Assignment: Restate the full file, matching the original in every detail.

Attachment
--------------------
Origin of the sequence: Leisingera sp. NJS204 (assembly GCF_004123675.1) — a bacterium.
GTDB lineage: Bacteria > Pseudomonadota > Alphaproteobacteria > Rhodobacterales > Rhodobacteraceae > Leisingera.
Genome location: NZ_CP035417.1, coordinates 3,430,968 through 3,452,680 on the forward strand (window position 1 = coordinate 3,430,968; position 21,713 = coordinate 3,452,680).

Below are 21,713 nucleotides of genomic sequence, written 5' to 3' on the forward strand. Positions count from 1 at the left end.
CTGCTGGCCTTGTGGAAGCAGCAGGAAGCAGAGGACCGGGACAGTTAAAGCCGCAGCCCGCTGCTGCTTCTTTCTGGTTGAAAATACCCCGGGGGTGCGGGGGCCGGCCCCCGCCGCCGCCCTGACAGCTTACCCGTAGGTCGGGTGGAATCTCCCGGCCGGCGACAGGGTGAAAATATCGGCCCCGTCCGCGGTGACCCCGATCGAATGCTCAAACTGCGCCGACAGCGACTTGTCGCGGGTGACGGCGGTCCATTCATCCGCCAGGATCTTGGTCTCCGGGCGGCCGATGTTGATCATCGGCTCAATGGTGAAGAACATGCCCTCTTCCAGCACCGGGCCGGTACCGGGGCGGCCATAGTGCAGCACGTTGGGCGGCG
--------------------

Origin of the sequence: Leisingera sp. NJS204 (assembly GCF_004123675.1) — a bacterium.
GTDB lineage: Bacteria > Pseudomonadota > Alphaproteobacteria > Rhodobacterales > Rhodobacteraceae > Leisingera.
Genome location: NZ_CP035417.1, coordinates 3,430,968 through 3,452,680 on the forward strand (window position 1 = coordinate 3,430,968; position 21,713 = coordinate 3,452,680).

Below are 21,713 nucleotides of genomic sequence, written 5' to 3' on the forward strand. Positions count from 1 at the left end.
CTGCTGGCCTTGTGGAAGCAGCAGGAAGCAGAGGACCGGGACAGTTAAAGCCGCAGCCCGCTGCTGCTTCTTTCTGGTTGAAAATACCCCGGGGGTGCGGGGGCCGGCCCCCGCCGCCGCCCTGACAGCTTACCCGTAGGTCGGGTGGAATCTCCCGGCCGGCGACAGGGTGAAAATATCGGCCCCGTCCGCGGTGACCCCGATCGAATGCTCAAACTGCGCCGACAGCGACTTGTCGCGGGTGACGGCGGTCCATTCATCCGCCAGGATCTTGGTCTCCGGGCGGCCGATGTTGATCATCGGCTCAATGGTGAAGAACATGCCCTCTTCCAGCACCGGGCCGGTACCGGGGCGGCCATAGTGCAGCACGTTGGGCGGCG